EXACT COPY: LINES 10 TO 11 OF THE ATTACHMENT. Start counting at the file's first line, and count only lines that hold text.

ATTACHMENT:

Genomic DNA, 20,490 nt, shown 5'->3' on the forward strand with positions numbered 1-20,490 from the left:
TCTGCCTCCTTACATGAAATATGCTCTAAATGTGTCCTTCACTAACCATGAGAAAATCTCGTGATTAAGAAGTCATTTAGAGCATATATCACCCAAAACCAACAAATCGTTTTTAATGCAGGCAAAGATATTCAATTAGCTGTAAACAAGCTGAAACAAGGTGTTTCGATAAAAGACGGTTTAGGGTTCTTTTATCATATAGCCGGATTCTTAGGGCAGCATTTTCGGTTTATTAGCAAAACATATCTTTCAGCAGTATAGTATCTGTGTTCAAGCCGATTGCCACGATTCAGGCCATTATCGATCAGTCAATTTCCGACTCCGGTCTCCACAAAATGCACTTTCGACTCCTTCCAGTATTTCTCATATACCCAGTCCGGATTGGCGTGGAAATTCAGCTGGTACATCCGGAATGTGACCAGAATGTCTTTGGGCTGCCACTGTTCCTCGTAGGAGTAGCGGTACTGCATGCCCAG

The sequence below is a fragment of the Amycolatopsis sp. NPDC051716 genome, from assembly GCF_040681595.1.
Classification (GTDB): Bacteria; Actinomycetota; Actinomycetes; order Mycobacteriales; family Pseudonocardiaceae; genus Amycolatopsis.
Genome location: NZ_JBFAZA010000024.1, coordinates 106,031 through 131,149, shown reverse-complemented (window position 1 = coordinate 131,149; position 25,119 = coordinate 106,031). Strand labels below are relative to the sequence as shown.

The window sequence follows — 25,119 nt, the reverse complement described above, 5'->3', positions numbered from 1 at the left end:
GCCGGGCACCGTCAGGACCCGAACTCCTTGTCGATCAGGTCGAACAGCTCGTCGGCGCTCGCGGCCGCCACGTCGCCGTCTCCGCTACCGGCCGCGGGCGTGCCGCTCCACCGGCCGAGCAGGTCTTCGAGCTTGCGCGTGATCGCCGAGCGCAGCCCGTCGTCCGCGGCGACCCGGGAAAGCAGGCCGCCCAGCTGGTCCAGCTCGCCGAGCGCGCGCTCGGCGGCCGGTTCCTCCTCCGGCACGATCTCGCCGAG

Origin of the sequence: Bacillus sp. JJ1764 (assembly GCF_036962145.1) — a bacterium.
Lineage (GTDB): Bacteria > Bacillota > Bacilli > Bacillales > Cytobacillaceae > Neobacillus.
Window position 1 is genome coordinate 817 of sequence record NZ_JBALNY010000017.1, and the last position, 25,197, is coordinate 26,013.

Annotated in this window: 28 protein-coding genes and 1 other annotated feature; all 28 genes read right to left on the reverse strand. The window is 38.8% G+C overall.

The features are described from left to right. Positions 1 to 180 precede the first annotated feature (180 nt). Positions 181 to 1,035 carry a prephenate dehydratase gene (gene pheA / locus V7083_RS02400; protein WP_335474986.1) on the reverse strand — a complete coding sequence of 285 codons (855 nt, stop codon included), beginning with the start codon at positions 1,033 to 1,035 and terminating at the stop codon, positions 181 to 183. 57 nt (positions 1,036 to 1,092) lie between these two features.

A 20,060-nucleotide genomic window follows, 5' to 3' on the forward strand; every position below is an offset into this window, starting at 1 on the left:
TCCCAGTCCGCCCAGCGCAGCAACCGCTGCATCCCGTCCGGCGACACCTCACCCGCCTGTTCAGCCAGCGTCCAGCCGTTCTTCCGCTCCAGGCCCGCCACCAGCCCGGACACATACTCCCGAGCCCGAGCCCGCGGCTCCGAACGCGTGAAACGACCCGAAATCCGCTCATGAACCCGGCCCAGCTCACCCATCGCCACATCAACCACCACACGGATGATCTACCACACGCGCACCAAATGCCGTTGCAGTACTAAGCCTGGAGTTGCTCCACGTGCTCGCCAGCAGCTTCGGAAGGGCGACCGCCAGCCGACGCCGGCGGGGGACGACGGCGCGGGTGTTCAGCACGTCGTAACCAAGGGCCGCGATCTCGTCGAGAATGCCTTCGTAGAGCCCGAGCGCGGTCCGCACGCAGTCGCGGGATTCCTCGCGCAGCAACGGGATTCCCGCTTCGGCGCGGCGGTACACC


Window position 1 is genome coordinate 817 of sequence record NZ_JBALNY010000017.1, and the last position, 25,197, is coordinate 26,013.

Annotated in this window: 28 protein-coding genes and 1 other annotated feature; all 28 genes read right to left on the reverse strand. The window is 38.8% G+C overall.